cd ./bfgminer; ls

Run the autogen.sh script. Not clear what this does but it appears to run GNU autoconf and generate a Configure script.



Next, run the Configure script.

./configure --enable-scrypt --enable-opencl CFLAGS=”-g -O2 -Wall”


Now, compile and read but ignore any Warning messages.

sudo make
sudo make install

Create a bfgminer config file called bfg.conf. This is a json file and can look something like this example. Obviously, enter the specific details of the mining pool you registered with –

    "pools" : [
        "url" : "stratum+tcp://crypto-coin-pool.com:3335",
        "user" : "<worker_name.worker_number>",
        "pass" : "<worker pwd>",
        "pool-priority" : "0"

Start things up with,

 ./bfgminer --scrypt -c ./bfg.conf -w 128 

The explanation for the -w 128 can be found here. It’s to do with the sucky performance capabilities of the GeForce card. With any luck, your bfgminer will start up… bfgminer no dev

If it doesn’t find your GPU device you’ll need to configure it with the [M]anage devices option (press “m”, obviously). Then hit the “+” sign and enter “auto”. manage devs

With any luck, you should be good to go…bfg running

Now let it run for a while… In this example it ran for 21:33 mins:secs before anything meaningful started showing up.

Successful mining

You can see (red boxes) submitted work packages being accepted by the online  mining pool. You can expect to see these every 3 mins or so.

Simple D3.js Force Layout Example in less than 100 lines of code

Force Layout ExampleThis post is the follow through on the commitment I made in this one. Namely, a simple D3.js example (in the style of a Tut) aimed at Healthcare Analysts.

I’ve chosen one of the most simple and flexible diagram styles – the Force Layout Diagram.

Following my own advice in this post, I’ll start with the data. I’ve chose JSON for readability over csv. However, health care analysts (not being programmers) are pretty unfamiliar with JSON. So if this is too inaccessible, I’ll do a csv or SQL version.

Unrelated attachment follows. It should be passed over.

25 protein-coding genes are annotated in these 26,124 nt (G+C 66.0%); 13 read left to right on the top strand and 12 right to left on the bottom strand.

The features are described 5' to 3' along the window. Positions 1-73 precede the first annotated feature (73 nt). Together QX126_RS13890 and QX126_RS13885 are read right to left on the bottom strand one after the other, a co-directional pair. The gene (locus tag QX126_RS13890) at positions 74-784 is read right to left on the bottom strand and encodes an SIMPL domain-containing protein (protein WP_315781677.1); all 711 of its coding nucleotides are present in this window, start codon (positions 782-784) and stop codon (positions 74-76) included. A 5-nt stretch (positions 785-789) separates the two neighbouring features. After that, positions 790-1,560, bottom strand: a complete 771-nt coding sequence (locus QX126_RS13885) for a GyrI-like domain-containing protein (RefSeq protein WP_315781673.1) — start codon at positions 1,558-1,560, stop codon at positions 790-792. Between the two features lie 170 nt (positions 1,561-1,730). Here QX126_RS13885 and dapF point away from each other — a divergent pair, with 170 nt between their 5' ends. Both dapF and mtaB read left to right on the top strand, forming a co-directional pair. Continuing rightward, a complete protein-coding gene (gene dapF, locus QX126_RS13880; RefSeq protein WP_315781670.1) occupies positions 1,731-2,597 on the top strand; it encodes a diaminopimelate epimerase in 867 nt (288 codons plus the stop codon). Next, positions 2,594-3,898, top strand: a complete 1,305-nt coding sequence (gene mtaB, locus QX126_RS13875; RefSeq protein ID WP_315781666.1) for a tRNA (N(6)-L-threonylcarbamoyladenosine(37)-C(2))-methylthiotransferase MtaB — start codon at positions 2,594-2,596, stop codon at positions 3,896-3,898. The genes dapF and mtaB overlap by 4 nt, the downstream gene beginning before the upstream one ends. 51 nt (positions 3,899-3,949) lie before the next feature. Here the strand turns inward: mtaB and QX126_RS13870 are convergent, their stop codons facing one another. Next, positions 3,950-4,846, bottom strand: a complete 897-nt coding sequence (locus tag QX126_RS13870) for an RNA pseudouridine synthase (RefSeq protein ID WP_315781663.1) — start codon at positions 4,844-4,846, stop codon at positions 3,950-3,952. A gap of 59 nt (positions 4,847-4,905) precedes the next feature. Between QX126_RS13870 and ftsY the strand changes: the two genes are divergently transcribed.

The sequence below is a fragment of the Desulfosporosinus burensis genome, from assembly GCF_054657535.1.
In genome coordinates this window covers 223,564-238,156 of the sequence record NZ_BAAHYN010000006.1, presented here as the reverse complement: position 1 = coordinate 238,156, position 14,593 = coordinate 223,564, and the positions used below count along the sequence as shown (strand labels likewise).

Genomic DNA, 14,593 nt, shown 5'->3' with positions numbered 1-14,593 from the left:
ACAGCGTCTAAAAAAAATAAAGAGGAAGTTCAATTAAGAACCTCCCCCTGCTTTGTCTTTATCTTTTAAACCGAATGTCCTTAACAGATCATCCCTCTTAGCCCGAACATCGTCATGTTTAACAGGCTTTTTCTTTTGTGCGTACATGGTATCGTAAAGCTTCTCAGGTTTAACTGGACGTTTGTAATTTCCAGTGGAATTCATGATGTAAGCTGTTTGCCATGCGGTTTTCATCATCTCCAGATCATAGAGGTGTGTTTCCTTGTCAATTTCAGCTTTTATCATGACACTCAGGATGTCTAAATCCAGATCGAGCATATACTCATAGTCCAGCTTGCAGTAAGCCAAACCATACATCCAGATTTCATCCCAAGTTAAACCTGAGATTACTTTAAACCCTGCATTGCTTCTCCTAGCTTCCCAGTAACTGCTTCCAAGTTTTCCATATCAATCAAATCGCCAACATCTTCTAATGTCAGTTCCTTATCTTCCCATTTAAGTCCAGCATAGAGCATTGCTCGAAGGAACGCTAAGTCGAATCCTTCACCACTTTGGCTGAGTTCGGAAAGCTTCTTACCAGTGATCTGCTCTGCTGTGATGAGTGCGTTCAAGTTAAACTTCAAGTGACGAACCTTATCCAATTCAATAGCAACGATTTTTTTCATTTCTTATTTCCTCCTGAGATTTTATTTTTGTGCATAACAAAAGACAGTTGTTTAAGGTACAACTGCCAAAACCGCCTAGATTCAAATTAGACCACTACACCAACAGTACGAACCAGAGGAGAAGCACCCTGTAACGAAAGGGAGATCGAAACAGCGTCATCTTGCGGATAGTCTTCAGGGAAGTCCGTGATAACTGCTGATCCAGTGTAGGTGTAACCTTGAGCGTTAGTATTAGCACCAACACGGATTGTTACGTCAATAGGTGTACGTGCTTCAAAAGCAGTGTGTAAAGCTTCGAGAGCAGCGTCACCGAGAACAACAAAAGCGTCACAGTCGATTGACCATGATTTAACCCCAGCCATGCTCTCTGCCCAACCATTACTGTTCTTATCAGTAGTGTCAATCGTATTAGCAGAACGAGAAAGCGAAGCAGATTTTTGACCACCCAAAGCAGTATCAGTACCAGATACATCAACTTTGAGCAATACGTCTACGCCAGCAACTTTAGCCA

I created two files containing my JSON data. The first (nodes.json) contains a list of my force layout nodes. Each object/node in the list has an implicit index number starting at position zero. Creighton Hospital would occupy the zero position in this example.

You can cut and paste this into a text editor and save as nodes.json into the working folder on your webserver.

        "name": "Creighton Hospital"
        "name": "Heart Hospital"
        "name": "Marshall Regional Medical Center"
        "name": "McKennan Hospital & University Health Center"
        "name": "Queen of Peace Hospital"
        "name": "Sacred Heart Hospital"
        "name": "St. Luke's Hospital"
        "name": "St. Mary's Hospital"
        "name": "Milbank Area Hospital"
        "name": "Pipestone County Medical Center"
        "name": "St. Michael's Hospital"
        "name": "Wagner Community Memorial Hospital"

The second file (links.json) identifies the start and end points for the connections between the nodes. Nodes are identified by the implied index position identified earlier. So, “source”:1 in links.json would be a reference to “Heart Hospital” in nodes.json. Note that some nodes intentionally have no connections but appear to connect to themselves.

You can cut and paste this into a text editor and save as links.json into the working folder on your webserver, alongside your nodes.json file.

        "source": 0,
        "target": 0
        "source": 1,
        "target": 1